Tennessee Democrats face House expulsion vote after rejecting gun control – Reuters

NASHVILLE, Pa., April 6 (Reuters) – The Republicans who control the Tennessee House of Representatives voted on Thursday to expel Representative Justin Jones, the first three Democrats to expel the party during a car demonstration in state power last week.

But by one vote in the subsequent one he tried to remove another representative, Gloria Johnson, who had stood in the demonstration with colleagues, but had not led the chanting.

Republican Senators Andrew Farmer, Gino Bulso, and Bud Hulsey introduced three resolutions on Monday to oust their Democratic colleagues and all three resolutions have already passed preliminary votes along party lines.

The body voted 72-25 on Thursday along party lines to oust Jones. The vote to remove Johnson was 65-30, one short of the supermajority needed for that ouster. A vote on Justin Pearson is expected later this evening.

Johnson can be forgiven because, unlike Jones and Pearson, she did not use a megaphone to lead chants during last Thursday’s protest, when hundreds of demonstrators flooded the state.

That protest came four days after a school shooting in Nashville killed three 9-year-olds and three staff members at the school.

Three Democratic lawmakers led protesters on the House floor to demand stricter gun laws. Republicans in their de-crets accusing the expulsion of three “disorderly behavior”, and said “they knowingly and deliberately caused disturbance and disgrace to the House of Representatives by individual and collective acts.”

Johnson, Jones and Pearson said participants in the protest were exercising their First Amendment rights – the constitutional right to free speech. They, along with other Democratic members, also said Thursday that Republican leaders have used their majority to expand speech in the chamber, and Johnson said that’s one of the reasons they’re doing as they did last week.

“We need to stand up and speak for our issues, and we support this youth who could do little else, but they are fighting like hell for their issues,” Johnson said before the chamber. in which vow he spared him.

Before he was expelled, Jones was tested.

“What we’re seeing here today is a lynch mob assembled not to lynch me, but to lynch our democratic process,” Jones said.

“There was no violence,” Jones added, referring to the demonstration he and his colleagues led on the floor of the chamber last week. “Nothing encouraged violence. In fact, what we were doing was calling for an end to the gun violence that was terrorizing our children day after day.”

But Bulso, a republican, who authored one of the expulsion resolutions, said it was clear to him that Iones “wanted to be expelled.”

“He and two other deputies carried out the rebellion very effectively,” Bulso said. “Not to expel him only to invite and continue his colleagues to riot on the floor of the court.”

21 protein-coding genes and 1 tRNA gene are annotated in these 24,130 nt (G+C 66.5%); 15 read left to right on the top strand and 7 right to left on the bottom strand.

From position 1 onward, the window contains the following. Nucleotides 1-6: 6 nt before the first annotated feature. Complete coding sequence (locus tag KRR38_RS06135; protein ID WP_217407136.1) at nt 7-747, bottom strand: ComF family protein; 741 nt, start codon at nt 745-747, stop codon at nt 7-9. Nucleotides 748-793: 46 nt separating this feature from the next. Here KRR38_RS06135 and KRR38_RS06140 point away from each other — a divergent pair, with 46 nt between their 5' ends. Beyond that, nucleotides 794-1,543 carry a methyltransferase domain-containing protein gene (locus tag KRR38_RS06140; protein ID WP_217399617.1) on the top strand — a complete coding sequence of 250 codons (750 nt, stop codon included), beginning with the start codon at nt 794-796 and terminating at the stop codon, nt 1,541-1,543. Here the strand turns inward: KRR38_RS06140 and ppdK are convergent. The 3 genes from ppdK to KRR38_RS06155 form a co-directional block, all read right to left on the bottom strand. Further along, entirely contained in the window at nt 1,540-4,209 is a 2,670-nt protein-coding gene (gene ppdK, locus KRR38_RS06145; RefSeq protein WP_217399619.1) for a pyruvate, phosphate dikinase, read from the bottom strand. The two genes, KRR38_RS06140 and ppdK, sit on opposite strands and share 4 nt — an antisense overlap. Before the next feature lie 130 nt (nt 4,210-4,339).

Gender came up several times in the discussion. Jones, who is black, said Bulso, who is white, called him an “uppity Negro.” Another Republican in the chamber, Sarbjeet Kumar, said Jones saw everything through the lens of race. For the vote, Black members and other Democrats joined Jones on the podium. Most members are white Republicans, like Johnson.

Pearson, speaking to reporters outside the House chambers, said the eviction efforts are destroying examples of white supremacy in democracy.

“It is no coincidence that the two youngest Black ambassadors and one of the few women were targeted for expulsion,” he said.

Hundreds of protesters again gathered outside the State House in the rain on Thursday and filled the gallery above the House floor, holding signs in favor of stricter gun control.

During the morning session, every time one of the democrats targeted for expulsion spoke on various bills, loud shouts could be heard breaking out of the audience and echoing in the room.

At one point when Pearson was speaking in a meeting about a foreign bill, a protester in the lobby dropped a small, white sign: “DO THIS.”

Only two Tennessee state representatives have been ousted by their colleagues since the Civil War era: one in 1980 because of a prize bill blocked in the exchange of laws, and the other in 2016 after being accused of rape by several women. Both expulsions were carried out by overwhelming bipartisan votes.

The Democratic Party in Tennessee has been expelled for paying aid to those special elections.

Reporting by Cheney Orr in Nashville and Brad Brooks in Lubbock, Texas; Editing by Donna Bryson, Mark Porter and Diane Craft

Our standards: Thomson Reuters Trust Principles.

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Ava Grey

Hi there! I'm Ava Grey, an enthusiastic article writer with a passion for the arts, fashion, and staying informed about current events. As a journalism student at the New York Academy of Art, I'm driven to use my writing to create positive change and spark meaningful conversations. I'm particularly interested in contemporary art and sustainable fashion, and I love exploring how people use these mediums to express themselves and communicate their values. I believe that staying informed and hearing different perspectives is essential for personal growth and learning, and I'm always eager to engage in lively debates and discussions.

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